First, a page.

Sure, you could abstract a take cover skill, so if there is some object in the area and your character is smart enough, they get a defensive bonus in the combat. But I think 75% of the fun of taking cover is, well, taking cover. The tactical act of jumping over the stone wall, ducking behind the wagon, hitting the dirt. Once you do this you need to represent map information to the players in combat such that it's not terribly difficult for them to parse, and honestly I think the easiest way to do this is graphically. Don't get me wrong, I really like ASCII maps in muds, but primarily I like to read muds when I play.

Now, your proposed turn system could help you out here, because it slows combat down. I actually have a combat design somewhere where I used only three rounds. Nine or 10 is probably better just so the combat wouldn't be so short.

I like the idea of personal NPCs and I've been messing around with this idea too.

Finally, I think a Weird West setting would be awesome and probably fill an underfilled niche in the mudding world. You should totally do it.
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KaVir



Joined: 11 May 2005
Posts: 565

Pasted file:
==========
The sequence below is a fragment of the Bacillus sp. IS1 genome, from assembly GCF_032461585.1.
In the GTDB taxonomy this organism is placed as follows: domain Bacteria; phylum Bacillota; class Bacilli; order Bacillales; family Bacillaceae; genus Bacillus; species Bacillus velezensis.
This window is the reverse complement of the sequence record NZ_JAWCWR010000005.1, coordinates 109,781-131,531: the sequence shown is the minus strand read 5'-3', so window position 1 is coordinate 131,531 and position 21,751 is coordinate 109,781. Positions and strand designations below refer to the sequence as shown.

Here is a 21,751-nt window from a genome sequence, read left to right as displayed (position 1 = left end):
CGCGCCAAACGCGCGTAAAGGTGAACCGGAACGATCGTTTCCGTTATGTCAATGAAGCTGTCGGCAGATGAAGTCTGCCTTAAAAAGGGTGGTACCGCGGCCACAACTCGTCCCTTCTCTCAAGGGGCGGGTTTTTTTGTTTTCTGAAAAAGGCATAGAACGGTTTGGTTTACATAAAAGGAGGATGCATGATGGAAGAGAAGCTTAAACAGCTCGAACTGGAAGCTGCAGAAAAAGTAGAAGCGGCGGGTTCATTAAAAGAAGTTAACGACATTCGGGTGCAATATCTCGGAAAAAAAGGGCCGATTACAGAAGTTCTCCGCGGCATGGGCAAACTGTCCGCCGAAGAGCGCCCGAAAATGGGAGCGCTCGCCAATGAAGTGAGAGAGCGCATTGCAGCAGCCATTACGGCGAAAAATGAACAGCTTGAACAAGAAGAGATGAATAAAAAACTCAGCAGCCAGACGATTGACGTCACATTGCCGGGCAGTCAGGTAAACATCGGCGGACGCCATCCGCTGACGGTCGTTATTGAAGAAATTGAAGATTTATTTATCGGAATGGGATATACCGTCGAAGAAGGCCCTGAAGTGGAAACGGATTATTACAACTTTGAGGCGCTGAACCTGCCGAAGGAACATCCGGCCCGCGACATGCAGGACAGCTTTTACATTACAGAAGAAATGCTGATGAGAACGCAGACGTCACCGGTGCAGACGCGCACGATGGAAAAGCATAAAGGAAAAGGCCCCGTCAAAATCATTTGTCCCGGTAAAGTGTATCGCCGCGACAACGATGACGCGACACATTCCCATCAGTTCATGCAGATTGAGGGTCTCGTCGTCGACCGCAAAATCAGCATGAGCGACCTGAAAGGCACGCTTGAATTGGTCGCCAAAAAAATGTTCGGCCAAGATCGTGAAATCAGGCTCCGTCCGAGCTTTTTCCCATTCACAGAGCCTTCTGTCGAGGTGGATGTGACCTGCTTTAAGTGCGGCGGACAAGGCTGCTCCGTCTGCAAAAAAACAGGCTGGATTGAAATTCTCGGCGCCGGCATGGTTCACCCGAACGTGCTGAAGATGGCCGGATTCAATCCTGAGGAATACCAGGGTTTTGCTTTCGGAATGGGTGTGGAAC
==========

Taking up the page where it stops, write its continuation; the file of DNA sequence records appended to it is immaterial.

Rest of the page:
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PostPosted: Wed Oct 10, 2007 8:04 am    Post subject: Reply with quote

1) Age-based character advancement:

Not sure I quite understand the age-based advancement...the more points you earn, the harder it is to earn them - then whenever you like you can age up, spend the points, and start again?

Is there any drawback to getting older (such as penalties and/or death)? If there isn't, surely people will age as frequently as possible? But if there's some sort of limit on aging, then once you reach it you'll never be able to compete fairly with those who spent longer earning points at the lower ages. Every time someone ages, they'd effectively be throwing away (forever) the potential points they could still have earned at the previous age.

The fact that people can explicitly train their age also means that characters will age differently to each other. You might meet a young girl while playing, and the next time you log on she could be an old crone - while your character was still the same age as before.


2) No mob "respawns" and other stuff good too:

These sort of ideas get thrown around quite often. The problem is that many players are inherently destructive - if the shopkeeper can be killed, he will be. If it takes an hour before a new shop opens, expect that shop to be closed most of the time.


3) "Interesting" combat:

You might find the Wild West facedowns thread of interest.


4) Meaningful NPCs:

See my answer to point 2; A player might spend months making NPC friends and allies, while another player could wipe them out in a matter of minutes. Your idea of having the appropriate NPCs visible only to the individual player could work, though - perhaps with some sort of instancing (you enter the town, enter a command to jump into an instance of your friend's house, then interact with him/her - other players just see you disappear off down an alley, and therefore can't follow you).
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GrooveTiger



Joined: 29 Sep 2007